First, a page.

Samantha Aylward is proof that enthusiasm about democracy can be infectious. The 28-year-old Prince Edward Island native is among the cohort with the lowest rates of political participation. Yet, she’s used her role as a Grade 6 Social Studies and Language Arts teacher at Dr. K. A. Clark School in Fort McMurray, Alberta to show her students that their opinions matter.
As an educator, I have the responsibility to ensure students understand the value and importance of their opinion on every level. In April of 2012, ahead of the Alberta provincial election, I hosted a variety of political representatives in my classroom to talk about their positions and the importance of public involvement.
Candidates from the Progressive Conservative Party and the Wildrose Party as well as a representative from the Alberta Party talked to my students about their parties’ platforms, why they wanted to be elected, and why it is important to vote. Students were able to ask the candidates questions and were encouraged to go home and share the information they learned with their parents. In the week leading to Student Vote Day, students watched the leaders’ debate and followed all parties on Twitter as part of a class activity that involved reading information from every party, not just the parties with candidates in Fort McMurray.
To further grow an understanding of why participating in democracy counts, I also invited municipal councillors and a school board trustee into my classroom to discuss democracy on the municipal level. The councillors fielded so many questions that one was inspired to write a blog post reflecting on his experience and the tough questions my students asked, commenting that voters in the provincial election should be asking the same of their candidates.
Student Vote Day rounded out the week, and the students ran polling stations within the school. Roles were taken that paralleled the roles played in a provincial election, ballots were cast and counted, and following the provincial election day, students received the results.
We revisited democracy in action again after a municipal by-election was called and a school trustee resigned from her position. Students knew that school board trustees were elected, but still did not really understand what the position was. So we attended a school board meeting to help them understand what the trustees were being elected to do. We also followed the municipal by-election candidates and their campaigns by discussing them daily, with students then discussing the candidates and campaigns with their parents when they went home.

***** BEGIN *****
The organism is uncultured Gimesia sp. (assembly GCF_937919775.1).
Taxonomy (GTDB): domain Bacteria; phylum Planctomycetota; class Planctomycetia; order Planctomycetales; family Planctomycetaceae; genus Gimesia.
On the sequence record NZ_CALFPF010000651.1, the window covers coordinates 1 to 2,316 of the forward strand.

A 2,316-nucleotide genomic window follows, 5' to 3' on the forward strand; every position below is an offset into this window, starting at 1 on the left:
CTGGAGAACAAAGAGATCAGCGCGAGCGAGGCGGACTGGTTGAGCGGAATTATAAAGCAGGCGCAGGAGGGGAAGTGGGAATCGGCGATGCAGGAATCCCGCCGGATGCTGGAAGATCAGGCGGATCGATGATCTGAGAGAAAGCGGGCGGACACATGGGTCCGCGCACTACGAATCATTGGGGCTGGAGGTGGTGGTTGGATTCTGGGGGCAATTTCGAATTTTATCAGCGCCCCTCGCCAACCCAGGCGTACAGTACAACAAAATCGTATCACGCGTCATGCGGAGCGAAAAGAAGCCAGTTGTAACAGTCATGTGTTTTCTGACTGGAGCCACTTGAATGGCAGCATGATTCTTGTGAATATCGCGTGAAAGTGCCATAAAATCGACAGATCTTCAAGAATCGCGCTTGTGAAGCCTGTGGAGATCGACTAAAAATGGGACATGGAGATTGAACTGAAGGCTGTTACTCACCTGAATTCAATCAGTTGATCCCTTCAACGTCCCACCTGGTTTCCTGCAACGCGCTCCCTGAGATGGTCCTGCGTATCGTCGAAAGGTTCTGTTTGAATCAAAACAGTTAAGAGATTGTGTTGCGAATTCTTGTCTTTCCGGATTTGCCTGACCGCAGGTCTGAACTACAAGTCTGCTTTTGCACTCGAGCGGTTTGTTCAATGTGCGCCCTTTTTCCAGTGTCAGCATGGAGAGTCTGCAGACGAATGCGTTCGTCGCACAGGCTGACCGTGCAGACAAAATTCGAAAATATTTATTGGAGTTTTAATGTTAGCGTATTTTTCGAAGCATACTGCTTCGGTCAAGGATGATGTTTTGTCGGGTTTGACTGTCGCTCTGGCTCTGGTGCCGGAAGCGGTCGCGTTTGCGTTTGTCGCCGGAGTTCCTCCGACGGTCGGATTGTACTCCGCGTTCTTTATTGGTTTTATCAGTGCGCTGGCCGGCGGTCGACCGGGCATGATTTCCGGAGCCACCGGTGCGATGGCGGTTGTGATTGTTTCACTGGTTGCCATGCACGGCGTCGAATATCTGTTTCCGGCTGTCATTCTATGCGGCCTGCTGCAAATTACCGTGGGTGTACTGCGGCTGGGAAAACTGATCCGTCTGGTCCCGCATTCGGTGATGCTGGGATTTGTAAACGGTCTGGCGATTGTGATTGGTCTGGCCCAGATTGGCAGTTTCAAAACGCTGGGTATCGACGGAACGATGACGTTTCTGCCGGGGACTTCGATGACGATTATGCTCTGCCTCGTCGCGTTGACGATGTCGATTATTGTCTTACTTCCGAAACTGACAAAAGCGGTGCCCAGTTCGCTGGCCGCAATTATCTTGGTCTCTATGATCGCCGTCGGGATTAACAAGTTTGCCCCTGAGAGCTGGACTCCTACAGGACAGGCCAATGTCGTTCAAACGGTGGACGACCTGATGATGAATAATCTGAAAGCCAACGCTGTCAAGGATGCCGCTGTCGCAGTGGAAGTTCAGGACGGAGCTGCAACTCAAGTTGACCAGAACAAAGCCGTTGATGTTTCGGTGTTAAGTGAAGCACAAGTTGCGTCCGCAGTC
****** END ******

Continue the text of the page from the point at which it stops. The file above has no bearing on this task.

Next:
Following both of these weeks, parents were calling to see what we were talking about in class, because their children had been bothering them to make a decision and go and vote. I encouraged students to take their parents to the polls (Fort McMurray has low voter turnout) and many of my students confirmed they had done so on election night.
By taking the time to email, tweet, and phone candidates, hold a Student Vote Day and host municipal representatives, I conveyed to my students the importance of being part of democracy and the impact that participation can have. As we followed the polls throughout the Alberta provincial election campaign, the students knew who was projected to win. They knew when the election was called that the polls were wrong because people had chosen to participate.
Voter turnout in Fort McMurray went up that year. My students believed that their participation in democracy had an impact on that. They believed that their learning in school and communication with their parents helped them, and others, to get out to vote. I believe it as well.
ABOUT THE AUTHOR
This is an edited version of Samantha’s article that won the 2012 Canada’s Democracy Week National Democracy Challenge in the Best Blog Post category. For the 2013 edition of the Challenge, youth aged 14 to 30 can submit an entry in one of the following categories: writing, image or video. The contest runs from September 16 to November 16, 2013.
This article is from Canadian Teacher Magazine’s Sept/Oct 2013 issue.